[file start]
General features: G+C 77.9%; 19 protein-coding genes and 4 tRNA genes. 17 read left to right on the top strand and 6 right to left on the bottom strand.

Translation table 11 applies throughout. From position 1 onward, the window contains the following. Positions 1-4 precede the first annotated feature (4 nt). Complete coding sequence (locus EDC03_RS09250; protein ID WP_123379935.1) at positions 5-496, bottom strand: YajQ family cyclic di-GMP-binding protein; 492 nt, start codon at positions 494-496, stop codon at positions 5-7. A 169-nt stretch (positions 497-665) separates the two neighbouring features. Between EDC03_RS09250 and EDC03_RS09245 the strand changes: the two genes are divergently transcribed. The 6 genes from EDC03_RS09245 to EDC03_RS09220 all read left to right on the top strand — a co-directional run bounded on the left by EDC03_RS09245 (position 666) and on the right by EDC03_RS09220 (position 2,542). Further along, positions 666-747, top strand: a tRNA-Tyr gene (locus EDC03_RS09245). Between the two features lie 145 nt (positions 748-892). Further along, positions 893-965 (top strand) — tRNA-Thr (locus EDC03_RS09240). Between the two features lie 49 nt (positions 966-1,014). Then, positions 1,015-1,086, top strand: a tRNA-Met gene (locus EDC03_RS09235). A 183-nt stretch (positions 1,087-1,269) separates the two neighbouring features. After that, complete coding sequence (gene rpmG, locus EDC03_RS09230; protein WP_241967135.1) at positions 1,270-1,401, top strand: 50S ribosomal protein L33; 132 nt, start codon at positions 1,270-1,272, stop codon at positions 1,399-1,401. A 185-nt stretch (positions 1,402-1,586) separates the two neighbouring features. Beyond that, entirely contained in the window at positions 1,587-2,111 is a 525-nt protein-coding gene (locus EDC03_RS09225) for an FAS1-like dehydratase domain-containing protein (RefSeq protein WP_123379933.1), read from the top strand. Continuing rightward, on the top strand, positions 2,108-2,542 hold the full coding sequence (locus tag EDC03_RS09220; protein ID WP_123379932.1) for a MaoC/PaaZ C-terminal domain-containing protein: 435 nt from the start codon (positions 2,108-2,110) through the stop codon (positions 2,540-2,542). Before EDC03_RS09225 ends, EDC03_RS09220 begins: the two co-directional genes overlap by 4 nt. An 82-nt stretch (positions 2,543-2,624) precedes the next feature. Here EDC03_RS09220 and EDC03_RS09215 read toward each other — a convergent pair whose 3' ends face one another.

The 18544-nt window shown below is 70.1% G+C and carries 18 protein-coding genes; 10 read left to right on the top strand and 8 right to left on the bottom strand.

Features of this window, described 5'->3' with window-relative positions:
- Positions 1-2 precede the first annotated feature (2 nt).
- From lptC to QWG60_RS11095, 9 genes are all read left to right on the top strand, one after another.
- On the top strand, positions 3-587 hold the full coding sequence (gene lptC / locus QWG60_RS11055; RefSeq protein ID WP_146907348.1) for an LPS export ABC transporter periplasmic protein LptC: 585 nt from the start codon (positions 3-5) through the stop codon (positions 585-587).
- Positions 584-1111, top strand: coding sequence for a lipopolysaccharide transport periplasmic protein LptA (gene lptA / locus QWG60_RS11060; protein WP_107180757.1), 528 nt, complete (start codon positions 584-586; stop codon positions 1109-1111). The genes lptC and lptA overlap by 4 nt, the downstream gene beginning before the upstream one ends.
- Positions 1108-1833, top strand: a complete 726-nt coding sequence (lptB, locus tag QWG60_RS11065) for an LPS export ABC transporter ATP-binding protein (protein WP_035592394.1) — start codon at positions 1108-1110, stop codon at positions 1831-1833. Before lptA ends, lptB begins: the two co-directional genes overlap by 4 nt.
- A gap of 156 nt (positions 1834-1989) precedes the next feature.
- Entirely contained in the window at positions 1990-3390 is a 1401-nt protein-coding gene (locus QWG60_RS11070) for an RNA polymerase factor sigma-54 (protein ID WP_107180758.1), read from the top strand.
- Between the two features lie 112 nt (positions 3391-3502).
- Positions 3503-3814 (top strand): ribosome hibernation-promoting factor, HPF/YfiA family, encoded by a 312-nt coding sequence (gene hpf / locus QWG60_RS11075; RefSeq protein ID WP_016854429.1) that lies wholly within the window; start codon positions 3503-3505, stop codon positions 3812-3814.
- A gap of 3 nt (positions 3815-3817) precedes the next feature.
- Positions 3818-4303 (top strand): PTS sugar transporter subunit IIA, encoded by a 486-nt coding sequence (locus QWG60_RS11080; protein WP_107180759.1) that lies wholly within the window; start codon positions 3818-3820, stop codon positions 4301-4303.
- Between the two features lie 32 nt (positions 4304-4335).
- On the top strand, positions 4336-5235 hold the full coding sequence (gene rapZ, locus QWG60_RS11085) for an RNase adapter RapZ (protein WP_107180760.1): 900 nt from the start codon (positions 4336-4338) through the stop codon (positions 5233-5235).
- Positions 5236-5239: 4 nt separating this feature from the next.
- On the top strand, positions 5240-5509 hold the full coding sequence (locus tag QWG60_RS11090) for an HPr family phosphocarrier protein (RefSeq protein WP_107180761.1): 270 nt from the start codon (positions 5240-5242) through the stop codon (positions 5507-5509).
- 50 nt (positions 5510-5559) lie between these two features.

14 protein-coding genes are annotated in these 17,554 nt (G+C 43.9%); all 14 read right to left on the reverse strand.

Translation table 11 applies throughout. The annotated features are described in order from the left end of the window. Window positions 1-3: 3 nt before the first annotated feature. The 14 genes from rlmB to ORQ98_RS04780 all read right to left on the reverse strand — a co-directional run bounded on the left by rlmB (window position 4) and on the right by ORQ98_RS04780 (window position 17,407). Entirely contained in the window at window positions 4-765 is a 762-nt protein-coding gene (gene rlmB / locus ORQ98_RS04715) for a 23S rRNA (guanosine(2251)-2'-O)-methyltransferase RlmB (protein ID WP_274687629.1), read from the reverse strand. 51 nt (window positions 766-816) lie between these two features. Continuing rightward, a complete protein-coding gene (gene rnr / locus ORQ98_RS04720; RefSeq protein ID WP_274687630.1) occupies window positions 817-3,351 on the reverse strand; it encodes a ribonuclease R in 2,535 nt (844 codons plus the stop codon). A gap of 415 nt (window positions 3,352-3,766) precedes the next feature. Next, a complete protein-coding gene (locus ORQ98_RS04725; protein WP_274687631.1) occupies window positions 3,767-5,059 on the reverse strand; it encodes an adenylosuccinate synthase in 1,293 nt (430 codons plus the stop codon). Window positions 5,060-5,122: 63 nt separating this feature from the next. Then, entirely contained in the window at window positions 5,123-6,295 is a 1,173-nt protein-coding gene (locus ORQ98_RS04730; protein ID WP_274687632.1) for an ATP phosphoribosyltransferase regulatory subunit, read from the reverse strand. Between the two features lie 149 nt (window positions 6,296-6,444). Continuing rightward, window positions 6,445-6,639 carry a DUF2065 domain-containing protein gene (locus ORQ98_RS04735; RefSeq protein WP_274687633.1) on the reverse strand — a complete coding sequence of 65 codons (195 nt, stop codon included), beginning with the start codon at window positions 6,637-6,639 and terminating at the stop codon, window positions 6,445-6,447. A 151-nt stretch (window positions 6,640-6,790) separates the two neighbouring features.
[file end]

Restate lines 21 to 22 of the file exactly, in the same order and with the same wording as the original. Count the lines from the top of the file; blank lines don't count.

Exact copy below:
14 protein-coding genes are annotated in these 17,554 nt (G+C 43.9%); all 14 read right to left on the reverse strand.

Translation table 11 applies throughout. The annotated features are described in order from the left end of the window. Window positions 1-3: 3 nt before the first annotated feature. The 14 genes from rlmB to ORQ98_RS04780 all read right to left on the reverse strand — a co-directional run bounded on the left by rlmB (window position 4) and on the right by ORQ98_RS04780 (window position 17,407). Entirely contained in the window at window positions 4-765 is a 762-nt protein-coding gene (gene rlmB / locus ORQ98_RS04715) for a 23S rRNA (guanosine(2251)-2'-O)-methyltransferase RlmB (protein ID WP_274687629.1), read from the reverse strand. 51 nt (window positions 766-816) lie between these two features. Continuing rightward, a complete protein-coding gene (gene rnr / locus ORQ98_RS04720; RefSeq protein ID WP_274687630.1) occupies window positions 817-3,351 on the reverse strand; it encodes a ribonuclease R in 2,535 nt (844 codons plus the stop codon). A gap of 415 nt (window positions 3,352-3,766) precedes the next feature. Next, a complete protein-coding gene (locus ORQ98_RS04725; protein WP_274687631.1) occupies window positions 3,767-5,059 on the reverse strand; it encodes an adenylosuccinate synthase in 1,293 nt (430 codons plus the stop codon). Window positions 5,060-5,122: 63 nt separating this feature from the next. Then, entirely contained in the window at window positions 5,123-6,295 is a 1,173-nt protein-coding gene (locus ORQ98_RS04730; protein ID WP_274687632.1) for an ATP phosphoribosyltransferase regulatory subunit, read from the reverse strand. Between the two features lie 149 nt (window positions 6,296-6,444). Continuing rightward, window positions 6,445-6,639 carry a DUF2065 domain-containing protein gene (locus ORQ98_RS04735; RefSeq protein WP_274687633.1) on the reverse strand — a complete coding sequence of 65 codons (195 nt, stop codon included), beginning with the start codon at window positions 6,637-6,639 and terminating at the stop codon, window positions 6,445-6,447. A 151-nt stretch (window positions 6,640-6,790) separates the two neighbouring features.